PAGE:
In This Review

After the End of History: Conversations With Francis Fukuyama
After the End of History: Conversations With Francis Fukuyama
By Mathilde Fasting
Georgetown University Press, 2021, 232 pp.

This extended conversation between Fasting and the famed political scientist Francis Fukuyama takes readers on an engaging intellectual journey in which Fukuyama reflects on the global crises and transformations that have unfolded in the three decades since his famous essay on “the end of history.” What has surprised Fukuyama most about liberal democracy since the triumphal days after the end of the Cold War is the system’s fragility. He has concluded that scholars were wrong to believe that democracy in advanced industrial societies could consolidate and resist backsliding. In fact, they can fall victim to what he calls “decay”: the slow erosion of liberal institutions by populist and authoritarian leaders who wrap themselves in the legitimacy of democracy but chip away at the rule of law, minority rights, and independent media. The information revolution was initially greeted as a friend of democracy, but its more ominous implications are now apparent, as China uses it for surveillance and political control and Russia uses it as a tool to destabilize Western institutions.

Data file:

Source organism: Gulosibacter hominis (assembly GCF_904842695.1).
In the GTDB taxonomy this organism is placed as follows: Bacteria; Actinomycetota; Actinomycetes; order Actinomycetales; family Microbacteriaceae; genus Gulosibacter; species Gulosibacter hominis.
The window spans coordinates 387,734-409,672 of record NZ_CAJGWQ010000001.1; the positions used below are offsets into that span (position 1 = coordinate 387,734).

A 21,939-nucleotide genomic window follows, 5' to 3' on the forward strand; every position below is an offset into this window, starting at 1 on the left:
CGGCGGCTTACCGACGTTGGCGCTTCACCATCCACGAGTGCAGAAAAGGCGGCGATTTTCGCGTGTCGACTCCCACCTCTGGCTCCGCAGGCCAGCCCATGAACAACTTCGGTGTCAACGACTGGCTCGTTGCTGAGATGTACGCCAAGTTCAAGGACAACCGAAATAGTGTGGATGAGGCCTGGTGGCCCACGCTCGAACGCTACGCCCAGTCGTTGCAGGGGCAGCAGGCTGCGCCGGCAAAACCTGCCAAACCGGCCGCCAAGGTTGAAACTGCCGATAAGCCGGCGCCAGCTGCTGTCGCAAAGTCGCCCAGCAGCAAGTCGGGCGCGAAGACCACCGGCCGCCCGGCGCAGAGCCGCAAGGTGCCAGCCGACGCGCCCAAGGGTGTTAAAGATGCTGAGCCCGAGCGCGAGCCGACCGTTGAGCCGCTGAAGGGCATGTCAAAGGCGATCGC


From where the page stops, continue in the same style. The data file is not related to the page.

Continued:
As more states modernize, will they begin to look more like China? Fukuyama thinks not. There is nothing inevitable about either the success or the failure of liberal democracy. But well-functioning democracies remain unique—and unsurpassed—in giving people dignity and opportunities.